Creating a Linked Deployment Share is a relatively straightforward and easy process. All you need to do is expand the Advanced Configuration Option, then right click on Linked Deployment Share and select “New Linked Deployment Share”. The dialog box pops up and asks for the UNC path. Type in the path you want to use. This can be a folder on another workstation, or a folder on a server. The important part to remember is that you must have modification rights to the folder you are using as the share so that you can update it. You can add comments about the share in the box below that, and then you have two options: “Merge…” or “Replace…”. The Merge option allows you to only copy the files that have been updated instead of the whole deployment share. The Replace option completely replaces all of the files, which con take a considerable amount of time. I use the Merge option unless something isn’t updating properly, then I use the Replace option. These options can be modified by right-clicking the linked share after it’s been created and selecting “Properties”. Then just click next until the folder is created.
This step only creates the Linked Share, but does not copy the information over. In order to copy all the data from the local deployment share to the linked deployment share, you must right-click on the name of the linked deployment share and select “Replicate Content”.
There is also an additional option when you create your linked deployment share that I didn’t mention above: Selection Profile. This allows you to copy the content based on criteria you set up, or copy everything. This gives you more control as you only have to push out the information you need. For example, say your company has two offices. One office requires a certain list of applications, the office needs a different list of applications. You create your local deployment share with all of the applications in it, but create Selection Profiles for each company. You can create a Linked Deployment Share to a server in each office, and select the correct Selection Profiles for the Linked Deployment Share and only that information will be sent to each share. Each office location then only gets the applications it needs.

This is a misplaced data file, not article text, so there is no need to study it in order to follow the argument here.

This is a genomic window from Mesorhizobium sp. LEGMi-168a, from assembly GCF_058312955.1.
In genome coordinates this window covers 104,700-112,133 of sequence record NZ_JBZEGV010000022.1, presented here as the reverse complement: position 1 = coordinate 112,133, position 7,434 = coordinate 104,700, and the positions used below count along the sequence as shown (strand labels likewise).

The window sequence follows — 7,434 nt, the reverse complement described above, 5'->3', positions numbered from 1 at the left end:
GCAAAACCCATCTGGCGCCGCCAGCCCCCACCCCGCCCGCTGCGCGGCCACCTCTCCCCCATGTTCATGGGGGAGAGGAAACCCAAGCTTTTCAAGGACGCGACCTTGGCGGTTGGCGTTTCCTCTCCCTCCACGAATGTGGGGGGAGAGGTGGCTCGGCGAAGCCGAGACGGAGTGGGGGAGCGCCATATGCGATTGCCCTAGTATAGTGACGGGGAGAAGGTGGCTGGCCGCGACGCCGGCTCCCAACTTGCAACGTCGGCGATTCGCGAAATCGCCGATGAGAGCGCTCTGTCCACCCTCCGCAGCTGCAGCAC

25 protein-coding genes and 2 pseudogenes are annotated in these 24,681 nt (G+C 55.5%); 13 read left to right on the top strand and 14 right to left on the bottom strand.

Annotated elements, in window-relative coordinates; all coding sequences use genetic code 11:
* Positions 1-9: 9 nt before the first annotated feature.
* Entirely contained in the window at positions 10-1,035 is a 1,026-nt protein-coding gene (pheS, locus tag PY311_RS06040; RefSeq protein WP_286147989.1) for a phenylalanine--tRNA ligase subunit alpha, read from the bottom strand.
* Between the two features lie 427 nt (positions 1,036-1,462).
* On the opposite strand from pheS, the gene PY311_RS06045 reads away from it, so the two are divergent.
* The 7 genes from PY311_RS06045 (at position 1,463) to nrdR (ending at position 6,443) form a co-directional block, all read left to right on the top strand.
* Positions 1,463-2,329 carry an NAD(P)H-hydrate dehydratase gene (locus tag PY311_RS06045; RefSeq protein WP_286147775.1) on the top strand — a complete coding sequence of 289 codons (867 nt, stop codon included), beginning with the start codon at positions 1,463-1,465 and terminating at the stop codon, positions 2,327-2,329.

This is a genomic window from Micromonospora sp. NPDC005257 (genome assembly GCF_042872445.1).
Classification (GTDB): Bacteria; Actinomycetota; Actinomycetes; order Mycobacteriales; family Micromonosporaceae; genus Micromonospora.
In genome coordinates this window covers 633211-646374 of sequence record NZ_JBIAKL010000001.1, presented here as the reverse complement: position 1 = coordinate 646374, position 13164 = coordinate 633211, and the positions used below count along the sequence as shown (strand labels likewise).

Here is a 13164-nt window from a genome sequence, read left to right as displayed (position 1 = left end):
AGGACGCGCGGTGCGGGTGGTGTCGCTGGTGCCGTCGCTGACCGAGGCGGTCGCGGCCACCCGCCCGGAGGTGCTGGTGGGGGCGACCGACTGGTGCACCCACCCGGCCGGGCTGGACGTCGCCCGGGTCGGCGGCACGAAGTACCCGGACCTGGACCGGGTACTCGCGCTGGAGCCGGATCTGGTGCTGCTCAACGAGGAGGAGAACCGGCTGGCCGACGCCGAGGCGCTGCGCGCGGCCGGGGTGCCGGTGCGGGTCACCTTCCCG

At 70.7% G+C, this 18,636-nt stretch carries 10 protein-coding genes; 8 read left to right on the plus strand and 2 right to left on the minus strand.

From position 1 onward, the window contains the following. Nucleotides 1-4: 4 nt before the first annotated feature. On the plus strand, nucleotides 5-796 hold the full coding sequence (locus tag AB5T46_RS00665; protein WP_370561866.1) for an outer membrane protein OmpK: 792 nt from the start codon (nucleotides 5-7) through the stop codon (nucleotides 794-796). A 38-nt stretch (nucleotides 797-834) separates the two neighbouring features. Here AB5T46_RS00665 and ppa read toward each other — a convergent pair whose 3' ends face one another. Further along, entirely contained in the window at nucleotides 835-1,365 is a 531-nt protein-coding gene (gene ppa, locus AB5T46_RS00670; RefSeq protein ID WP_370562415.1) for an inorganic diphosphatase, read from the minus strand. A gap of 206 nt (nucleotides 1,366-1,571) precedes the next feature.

This is only one example. You could have selection profiles that distinguish between multiple factors (drivers, applications, OS, etc), and the only information that gets copied over, is the information that is needed for that particular Linked Deployment Share. Another example is if you have Linked Deployment Shares to 2008 servers for your Windows 7 deployments. Your organization rolls out new 2012 servers and Windows 8. You could update your current local deployment share with the Windows 8 deployment information (while still having the Windows 7 deployment information there), create Selection Profiles for the Windows 8 information, then replicate that information out the just the 2012 servers. Once the server 2008 servers are decommissioned or re-purposed, your environment now only has it’s current Windows 8 deployment information, BUT, your local deployment share still has all of the Windows 7 information on hand in case it ever needed to be pushed back out, this time on new shares on the 2012 servers.
There is, however, a downside. In my testing, there seems to be an issue with CustomSettings.ini and Bootstrap.ini. In both MDT 2012 and MDT 2013, these settings don’t work when loading through WDS.
In MDT 2012, the solution, from my testing and information I gathered from other sources, seems to be that if you delete all of the stuff in the “Boot” folder on the Tech machine, then use the “Completely regenerate the boot images” when you update the deployment share. Just using the forced regeneration didn’t work until I deleted the Boot folder contents. Then, on the Linked Deployment Share, right click it and go to Properties and make sure that the “Replace the contents…” option is selected, then you can click on the Linked Share and replicate the folder again. You could also delete all the contents from the server share location and either the Merge or Replace options will work. Use the new boot image in WDS and you should be good to go.
In MDT 2013, it’s a little easier. I tried the above approach and it still didn’t work. However, all I did was made sure both INI’s were correct, then updated the tech machine Deployment Share, then I copied the Deployment Share folder over to the server. I then used the boot image from the copied folder with WDS and all good. I haven’t tested whether this option would work with 2012 yet. The downside here is that your Selection Profiles aren’t doing what you want them to.
In both versions, once I had done the modifications to the INI and updated the local deployment share, I could see the updated INI’s in the control folder. However, when I replicated the content, everything except the two INI’s got updated. If anyone has any questions or comments, feel free to let me know, or let BJ know and he and I can try and figure it all out. It’s all about the learns!!!!
Using the Linked Deployment Share is a good way to keep from accidentally making mistakes to your production environment, but remember to change the value in the BootStrap.ini for DeploymentShare. In your testing, make sure the BootStrap is pointing to your test machine, and once you’ve finished your testing, modify the BootStrap with the Deployment Share on the server, update the local share, then copy the content to the server.